Hunger and the Depression
- Monday, May 03, 2004
Ever been hungry? Really hungry? Not likely if you're a citizen of these United States and if you are younger than 70. Those who have lived through the 1930s or who are blessed to have lived longer than 70 years will tell you of a period of time known as The Great Depression. And, many of them can tell you, they knew hunger. They did whatever it took to get a meal, even if it meant a full day of back breaking labor just for a loaf of bread. They also learned plenty about having to "make do" with what they had and in the process learned ingenuity, resourcefulness, and frugality. Our present society of luxury could learn a lesson or two.
What was it like between the years of 1930-40? They were years of leanness; years of shortage; years of hunger; years of depression. Granted, different parts of the country were affected differently, but there were hard working people everywhere, grateful for whatever they had, and passing on to the next generation their never-give-up spirit and stick-to-it-iveness. Then came the war which brought with it jobs; jobs brought money; money brought food; food brought relief for the weary.
A war bond sold to the youngest child in Oceanside, California went to a brand new baby named Suzanne Myers in January 1944. That year brought with it hope for the jobless, and jobs for the hopeless. That little baby just turned sixty this year (and just happens to be my mother!) And, she just happens to be the most resourceful person I know. Although she bypassed the Great Depression, she was a by-product of the times, and she learned how to "make do." She can take anything and make something with it. For instance, she can take something as useless as an old shoulder pad and – voila – create cute crafty angel wings, or make her house look like a Victorian magazine cover with thrift store and yard sale junk. She learned from the people around her who had just come through one of the roughest times in our nation's history. Spoken and unspoken mottos among many at the time were, "If you have it, use it up." "If it's in the cupboard, eat it up." "Don't waste anything!" "Eat everything on your plate," or better yet, "CLEAN your plate!" Our present society of waste could learn a lesson or two.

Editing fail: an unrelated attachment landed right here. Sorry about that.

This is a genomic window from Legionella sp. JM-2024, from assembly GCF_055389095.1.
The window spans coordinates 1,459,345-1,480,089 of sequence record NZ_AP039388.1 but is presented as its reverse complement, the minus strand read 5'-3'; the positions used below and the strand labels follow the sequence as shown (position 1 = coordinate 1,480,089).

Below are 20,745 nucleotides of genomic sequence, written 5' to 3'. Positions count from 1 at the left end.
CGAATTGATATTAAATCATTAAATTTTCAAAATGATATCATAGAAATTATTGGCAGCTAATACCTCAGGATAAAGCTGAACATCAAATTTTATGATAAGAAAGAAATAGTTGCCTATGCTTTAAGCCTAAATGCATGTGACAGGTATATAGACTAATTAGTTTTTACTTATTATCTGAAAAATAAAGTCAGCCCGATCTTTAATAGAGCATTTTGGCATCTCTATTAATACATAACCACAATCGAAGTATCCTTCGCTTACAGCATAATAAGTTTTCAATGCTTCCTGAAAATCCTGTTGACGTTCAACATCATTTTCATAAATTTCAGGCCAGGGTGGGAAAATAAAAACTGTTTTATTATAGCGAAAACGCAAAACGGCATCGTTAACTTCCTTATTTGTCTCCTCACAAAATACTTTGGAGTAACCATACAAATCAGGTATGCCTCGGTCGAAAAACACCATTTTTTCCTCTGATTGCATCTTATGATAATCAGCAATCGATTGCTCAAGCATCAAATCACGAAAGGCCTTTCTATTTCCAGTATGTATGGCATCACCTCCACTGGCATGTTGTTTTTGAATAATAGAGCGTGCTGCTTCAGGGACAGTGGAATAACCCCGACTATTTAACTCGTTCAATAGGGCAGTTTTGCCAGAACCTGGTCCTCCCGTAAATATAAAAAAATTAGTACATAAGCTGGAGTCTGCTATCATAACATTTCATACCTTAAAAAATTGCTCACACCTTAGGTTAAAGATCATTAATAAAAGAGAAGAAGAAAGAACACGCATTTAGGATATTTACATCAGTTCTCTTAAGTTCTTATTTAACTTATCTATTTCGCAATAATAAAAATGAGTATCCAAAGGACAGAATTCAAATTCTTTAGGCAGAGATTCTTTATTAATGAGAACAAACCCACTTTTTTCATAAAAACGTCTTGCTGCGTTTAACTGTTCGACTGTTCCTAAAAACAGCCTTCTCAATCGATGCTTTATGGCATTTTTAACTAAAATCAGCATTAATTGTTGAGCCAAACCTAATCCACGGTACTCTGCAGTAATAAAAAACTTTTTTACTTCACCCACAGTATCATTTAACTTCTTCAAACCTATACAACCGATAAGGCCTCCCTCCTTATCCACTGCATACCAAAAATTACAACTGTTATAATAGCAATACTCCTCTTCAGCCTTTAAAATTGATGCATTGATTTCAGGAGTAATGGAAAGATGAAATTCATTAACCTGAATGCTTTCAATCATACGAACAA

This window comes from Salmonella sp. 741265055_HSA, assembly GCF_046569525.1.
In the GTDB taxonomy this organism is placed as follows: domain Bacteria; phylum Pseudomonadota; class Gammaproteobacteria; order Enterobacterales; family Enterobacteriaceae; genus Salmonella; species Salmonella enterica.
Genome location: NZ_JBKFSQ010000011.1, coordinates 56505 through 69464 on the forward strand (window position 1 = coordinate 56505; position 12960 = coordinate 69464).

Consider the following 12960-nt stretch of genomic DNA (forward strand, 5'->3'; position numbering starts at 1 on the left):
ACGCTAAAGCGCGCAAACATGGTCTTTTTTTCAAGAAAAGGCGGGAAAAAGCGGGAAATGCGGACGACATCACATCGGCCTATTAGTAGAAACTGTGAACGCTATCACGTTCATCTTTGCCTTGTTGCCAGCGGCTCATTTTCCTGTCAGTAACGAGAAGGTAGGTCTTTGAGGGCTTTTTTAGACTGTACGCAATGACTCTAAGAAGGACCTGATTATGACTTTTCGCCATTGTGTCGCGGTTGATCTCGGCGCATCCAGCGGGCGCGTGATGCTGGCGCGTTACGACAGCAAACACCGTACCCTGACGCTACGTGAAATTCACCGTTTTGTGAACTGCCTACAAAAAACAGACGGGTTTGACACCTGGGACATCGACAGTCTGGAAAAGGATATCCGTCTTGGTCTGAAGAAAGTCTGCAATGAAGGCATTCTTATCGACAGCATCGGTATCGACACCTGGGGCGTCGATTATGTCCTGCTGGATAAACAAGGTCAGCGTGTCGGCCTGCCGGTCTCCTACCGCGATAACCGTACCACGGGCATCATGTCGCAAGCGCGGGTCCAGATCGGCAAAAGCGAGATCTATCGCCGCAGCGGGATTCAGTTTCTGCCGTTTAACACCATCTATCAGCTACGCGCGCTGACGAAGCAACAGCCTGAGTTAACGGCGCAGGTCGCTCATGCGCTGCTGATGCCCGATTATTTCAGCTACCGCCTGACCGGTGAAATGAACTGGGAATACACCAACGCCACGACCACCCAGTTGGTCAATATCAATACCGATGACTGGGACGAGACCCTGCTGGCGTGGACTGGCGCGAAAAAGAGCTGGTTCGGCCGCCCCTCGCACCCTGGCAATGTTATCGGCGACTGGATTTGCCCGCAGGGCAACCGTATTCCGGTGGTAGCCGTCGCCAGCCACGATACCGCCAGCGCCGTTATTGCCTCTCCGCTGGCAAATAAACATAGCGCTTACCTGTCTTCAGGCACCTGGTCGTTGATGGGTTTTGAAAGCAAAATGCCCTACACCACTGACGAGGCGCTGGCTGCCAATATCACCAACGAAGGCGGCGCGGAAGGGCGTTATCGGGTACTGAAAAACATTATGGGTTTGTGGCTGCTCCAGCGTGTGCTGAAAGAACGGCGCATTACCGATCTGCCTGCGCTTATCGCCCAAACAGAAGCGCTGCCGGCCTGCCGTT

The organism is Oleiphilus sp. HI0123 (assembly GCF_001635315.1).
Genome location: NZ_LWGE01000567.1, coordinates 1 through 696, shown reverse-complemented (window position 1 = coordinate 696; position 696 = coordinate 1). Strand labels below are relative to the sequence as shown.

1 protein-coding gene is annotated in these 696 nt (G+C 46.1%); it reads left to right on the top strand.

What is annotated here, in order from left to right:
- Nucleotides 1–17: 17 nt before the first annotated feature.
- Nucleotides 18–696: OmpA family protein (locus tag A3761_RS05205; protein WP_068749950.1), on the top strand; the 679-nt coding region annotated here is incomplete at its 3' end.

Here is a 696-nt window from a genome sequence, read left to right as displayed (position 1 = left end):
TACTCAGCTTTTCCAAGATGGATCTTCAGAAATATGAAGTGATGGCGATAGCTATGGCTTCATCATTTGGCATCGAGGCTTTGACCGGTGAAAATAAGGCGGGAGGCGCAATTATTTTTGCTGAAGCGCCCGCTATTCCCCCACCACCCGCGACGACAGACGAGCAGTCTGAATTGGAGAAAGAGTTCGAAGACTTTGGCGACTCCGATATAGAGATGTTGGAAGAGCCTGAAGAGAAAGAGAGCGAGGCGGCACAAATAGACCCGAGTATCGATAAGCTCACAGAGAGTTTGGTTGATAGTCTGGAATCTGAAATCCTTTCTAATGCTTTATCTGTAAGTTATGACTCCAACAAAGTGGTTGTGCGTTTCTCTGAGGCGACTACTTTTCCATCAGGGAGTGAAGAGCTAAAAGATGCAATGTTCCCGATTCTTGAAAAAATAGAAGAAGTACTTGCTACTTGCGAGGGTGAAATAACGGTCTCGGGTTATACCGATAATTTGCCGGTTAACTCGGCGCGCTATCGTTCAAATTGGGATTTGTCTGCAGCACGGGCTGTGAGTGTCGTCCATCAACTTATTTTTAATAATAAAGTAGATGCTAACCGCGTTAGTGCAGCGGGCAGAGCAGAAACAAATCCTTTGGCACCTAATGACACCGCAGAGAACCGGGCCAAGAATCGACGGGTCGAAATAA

As I studied food from the depression era, it varied from squirrel stew and canned dandelion weeds to poor man's bread. What I also found was that the less people had, the more creative they became. Food that didn't seem edible when they were full, became edible when they were hungry. If they didn't can everything that grew in the summer, they would go hungry in winter. It's the old storing-up idea, and it's a good idea at that. The book of Proverbs says that even the ants store up food for the winter. Most people don't even think about storing up – with maybe the exception of that Y2K scare we had a few years ago and that junk in the garage. We have everything we need for now – fast food, pre-packaged instant meals, and quick made-to-order-whatever-you-please.
Learning from History
We know the war came on the heels of the depression, but what preceded that time? For the sake of chronology, let's take a step back and look at what was going on before those depression years, the 1920s. What were the 1920's like? In my novice speculation, they were years of excess – free fancy – forget about God and His commands and live for today! As the book of Judges repeatedly says, "everyone did what seemed right in his own eyes." I see the same thing mirrored in our day – the same absence of following God's commands and worse yet, legal action for the mere acknowledgement of Him in our society. Man was not only hedonistic, man put his trust in man and what followed was a collapse of man's empires. Does that give us any clue as to what could transpire in the future as we continue to echo that philosophy?
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